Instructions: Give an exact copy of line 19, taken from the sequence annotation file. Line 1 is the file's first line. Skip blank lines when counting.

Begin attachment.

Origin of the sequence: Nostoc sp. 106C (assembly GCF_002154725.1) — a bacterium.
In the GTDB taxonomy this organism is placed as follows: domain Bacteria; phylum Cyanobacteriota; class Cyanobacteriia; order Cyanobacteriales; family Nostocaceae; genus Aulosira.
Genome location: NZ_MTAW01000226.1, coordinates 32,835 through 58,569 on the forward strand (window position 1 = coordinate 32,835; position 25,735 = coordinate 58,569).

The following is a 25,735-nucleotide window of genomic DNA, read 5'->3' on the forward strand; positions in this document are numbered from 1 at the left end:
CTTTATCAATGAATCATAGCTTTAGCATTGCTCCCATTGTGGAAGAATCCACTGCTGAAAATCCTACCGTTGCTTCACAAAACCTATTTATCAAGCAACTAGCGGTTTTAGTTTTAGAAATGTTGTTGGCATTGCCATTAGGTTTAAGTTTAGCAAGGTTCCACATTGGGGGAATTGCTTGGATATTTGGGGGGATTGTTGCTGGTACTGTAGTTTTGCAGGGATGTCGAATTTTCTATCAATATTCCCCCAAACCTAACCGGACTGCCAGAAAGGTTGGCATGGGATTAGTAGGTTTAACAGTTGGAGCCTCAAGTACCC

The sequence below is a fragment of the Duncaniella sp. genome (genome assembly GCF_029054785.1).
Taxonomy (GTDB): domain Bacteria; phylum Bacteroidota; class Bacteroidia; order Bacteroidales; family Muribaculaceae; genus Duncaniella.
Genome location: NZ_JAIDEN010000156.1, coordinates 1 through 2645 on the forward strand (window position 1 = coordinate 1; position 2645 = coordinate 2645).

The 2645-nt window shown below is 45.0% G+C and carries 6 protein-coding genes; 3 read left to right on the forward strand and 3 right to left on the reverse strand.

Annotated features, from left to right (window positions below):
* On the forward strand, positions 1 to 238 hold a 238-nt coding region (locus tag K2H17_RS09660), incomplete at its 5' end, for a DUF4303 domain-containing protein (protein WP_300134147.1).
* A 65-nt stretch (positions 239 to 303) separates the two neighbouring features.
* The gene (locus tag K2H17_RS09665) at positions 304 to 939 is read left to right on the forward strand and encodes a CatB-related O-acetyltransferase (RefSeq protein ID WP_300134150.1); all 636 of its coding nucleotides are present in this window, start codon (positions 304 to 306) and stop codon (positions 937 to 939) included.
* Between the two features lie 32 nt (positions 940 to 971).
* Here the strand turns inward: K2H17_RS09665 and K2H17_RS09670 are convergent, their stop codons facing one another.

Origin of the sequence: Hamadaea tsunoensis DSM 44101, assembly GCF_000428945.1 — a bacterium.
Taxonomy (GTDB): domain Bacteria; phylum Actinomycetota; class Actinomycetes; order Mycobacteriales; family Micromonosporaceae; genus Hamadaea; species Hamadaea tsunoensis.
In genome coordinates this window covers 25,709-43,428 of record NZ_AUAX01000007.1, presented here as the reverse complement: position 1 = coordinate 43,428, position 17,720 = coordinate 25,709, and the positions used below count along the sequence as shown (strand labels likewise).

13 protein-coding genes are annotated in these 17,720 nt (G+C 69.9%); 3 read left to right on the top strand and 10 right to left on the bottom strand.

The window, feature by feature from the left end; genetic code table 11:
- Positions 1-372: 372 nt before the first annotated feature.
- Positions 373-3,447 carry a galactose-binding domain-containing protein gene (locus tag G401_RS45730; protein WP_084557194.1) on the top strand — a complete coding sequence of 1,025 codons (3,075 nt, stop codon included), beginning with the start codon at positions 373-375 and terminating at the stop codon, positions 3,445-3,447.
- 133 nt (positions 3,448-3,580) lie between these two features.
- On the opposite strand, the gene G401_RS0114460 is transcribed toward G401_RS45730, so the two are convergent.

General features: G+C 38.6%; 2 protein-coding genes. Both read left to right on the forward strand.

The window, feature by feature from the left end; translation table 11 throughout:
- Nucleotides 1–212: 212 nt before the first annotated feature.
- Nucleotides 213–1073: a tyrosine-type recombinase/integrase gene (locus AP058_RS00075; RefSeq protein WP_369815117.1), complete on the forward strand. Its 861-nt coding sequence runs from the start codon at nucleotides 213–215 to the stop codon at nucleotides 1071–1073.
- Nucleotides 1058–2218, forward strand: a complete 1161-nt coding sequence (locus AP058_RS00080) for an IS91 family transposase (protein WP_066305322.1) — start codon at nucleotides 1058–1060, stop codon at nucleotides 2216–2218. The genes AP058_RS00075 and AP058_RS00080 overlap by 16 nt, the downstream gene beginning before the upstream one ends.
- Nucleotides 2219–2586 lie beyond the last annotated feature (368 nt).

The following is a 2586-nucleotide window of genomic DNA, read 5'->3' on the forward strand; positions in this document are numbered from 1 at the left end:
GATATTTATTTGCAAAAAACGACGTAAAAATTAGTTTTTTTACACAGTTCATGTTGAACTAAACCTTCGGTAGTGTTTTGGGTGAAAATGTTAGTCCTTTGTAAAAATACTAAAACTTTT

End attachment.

13 protein-coding genes are annotated in these 17,720 nt (G+C 69.9%); 3 read left to right on the top strand and 10 right to left on the bottom strand.